There are many commands that you can use on Linux, but just a few are that simple and yet useful as the Nslookup command. Small, fast, and handy, it is just a few lines from answering your questions about a domain.
Nslookup, what is it?
The name of Nslookup breaks down to ns for nameserver and lookup for querying it. Nslookup is a software with a command-line interface that you can use from the Terminal and check domains, devices/IP addresses, or DNS records. You can use it on Linux, of course, but it is also available on macOS and even Windows.
It comes pre-installed on most of the Linux distros, so you don’t need to download it yourself. Network admins like it because it is small, easy to use, and additional options can modify the query by choosing a port, timeout period, and more. The answers that the Nslookup command provides are simple and clean.
By default, you will get IP address (if you checked domain) or domain (for reverse lookup), and it will show you if the answer came from authoritative or non-authoritative server. If you need more detailed answers and statistics, you can later use another software as an addition.
If you need more detailed information, we suggest you to take a look at this article about Nslookup commands.
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You’ve come to the right place if you’re looking for an explanation of DNS cache. In this article, we’ll take a closer look at its purpose, as well as its function and benefits.
DNS cache purpose
DNS cache memory is a type of temporary cache memory used by DNS resolvers and other devices. Initially applied DNS records of searched domain names are retained in that memory. These records contain the domain names’ IP addresses (IPv4 or IPv6), as well as information about their email server, information about their services, authentication and verification data, and more. The DNS cache will save all of the data. However, as aforementioned, it will only be for a limited period of time, as set by the TTL (Time to Live) number assigned to each DNS record.
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Which are the popular DNS record types?
There are a lot of different DNS record types. Yet, some of them are more well-known. That is because they are more commonly implemented in DNS (Domain Name System) configurations. So, let’s explain a little bit more about the most popular DNS record types:
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Reverse DNS lookup is another interesting topic that is not often discussed. As a Linux user, you have several different options to perform it. So, let’s talk a little bit more about it and how you can do it.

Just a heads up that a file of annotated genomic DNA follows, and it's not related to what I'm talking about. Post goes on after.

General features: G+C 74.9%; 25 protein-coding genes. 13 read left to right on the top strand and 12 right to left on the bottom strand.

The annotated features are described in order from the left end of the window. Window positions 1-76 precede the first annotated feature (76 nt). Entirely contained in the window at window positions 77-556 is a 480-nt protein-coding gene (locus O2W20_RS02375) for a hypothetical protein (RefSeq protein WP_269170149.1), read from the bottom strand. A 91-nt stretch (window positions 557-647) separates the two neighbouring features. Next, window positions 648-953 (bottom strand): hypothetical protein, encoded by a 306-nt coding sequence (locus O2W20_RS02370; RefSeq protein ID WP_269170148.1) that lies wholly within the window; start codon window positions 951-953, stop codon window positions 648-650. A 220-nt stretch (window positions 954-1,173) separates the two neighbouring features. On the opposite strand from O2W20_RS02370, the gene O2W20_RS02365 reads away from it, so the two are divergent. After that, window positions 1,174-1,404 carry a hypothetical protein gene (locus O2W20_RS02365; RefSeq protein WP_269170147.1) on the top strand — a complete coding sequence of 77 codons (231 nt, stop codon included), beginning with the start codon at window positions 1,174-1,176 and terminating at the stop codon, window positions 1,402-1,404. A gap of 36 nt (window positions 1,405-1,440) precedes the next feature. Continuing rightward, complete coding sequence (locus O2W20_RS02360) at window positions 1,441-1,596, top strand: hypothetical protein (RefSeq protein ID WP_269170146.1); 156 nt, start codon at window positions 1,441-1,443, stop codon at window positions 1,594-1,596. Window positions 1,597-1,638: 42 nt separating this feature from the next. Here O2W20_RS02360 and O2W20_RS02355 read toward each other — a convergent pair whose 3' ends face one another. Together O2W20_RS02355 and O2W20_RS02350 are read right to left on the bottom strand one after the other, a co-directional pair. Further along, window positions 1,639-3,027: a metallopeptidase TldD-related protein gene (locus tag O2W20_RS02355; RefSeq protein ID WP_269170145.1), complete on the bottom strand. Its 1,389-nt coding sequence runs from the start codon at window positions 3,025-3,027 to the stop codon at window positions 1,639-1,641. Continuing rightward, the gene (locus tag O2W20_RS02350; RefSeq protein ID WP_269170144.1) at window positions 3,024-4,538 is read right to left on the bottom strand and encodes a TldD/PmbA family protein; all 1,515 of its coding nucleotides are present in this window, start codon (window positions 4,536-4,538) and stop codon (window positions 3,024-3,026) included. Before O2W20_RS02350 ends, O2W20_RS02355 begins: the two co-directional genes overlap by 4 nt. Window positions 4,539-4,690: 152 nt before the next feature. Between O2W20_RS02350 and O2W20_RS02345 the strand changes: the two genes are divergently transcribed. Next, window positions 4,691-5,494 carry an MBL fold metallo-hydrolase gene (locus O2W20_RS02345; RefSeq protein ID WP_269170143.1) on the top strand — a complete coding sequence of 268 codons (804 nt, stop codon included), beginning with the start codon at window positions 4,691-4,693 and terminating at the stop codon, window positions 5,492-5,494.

Reverse DNS – What is it?
Reverse DNS or rDNS is a very beneficial service that supplies Reverse DNS zones for your domain name. The Reverse DNS zones are required for storing PTR records which are utilized for verification purposes. For instance, to check the IP address and if it points to the proper hostname.
Continue Reading “How to perform Reverse DNS lookup in Linux?”
The Kernel is the core of an operating system (OS). Linux Kernel is already three decades old and closes to 30 million code lines. Right now, it’s running on desktops, laptops, tablets, routers, servers, smartphones, lots of Internet of Things, and the most powerful computers in the world.
To talk about the Linux Kernel can go very long. Let’s check exactly what you need to know about it.
Continue Reading “What is Linux Kernel – Everything you need to know.”
What is Linux Manjaro?
Linux Manjaro is a free and open-source (GNU license) Linux distro based on Arch Linux. It is well-suited for developers, for home use or office. What distinguishes it from other Linux distros is that it offers full control over the hardware and software and very good performance. The desktop environments available are KDE Plasma, XFCE, and GNOME. You can customize the desktop environment with widgets and themes.
Continue Reading “Linux Manjaro vs Linux Mint (comparison)”
Traceroute command explained
Traceroute is a built-in command with a command-line interface that you can use through the Terminal application. It serves as a diagnostic tool most commonly used to trace a route from the computer, sending the traceroute request to a hostname or IP address. It will send the query and get back a result, showing the query’s route and statistics about time and packets lost.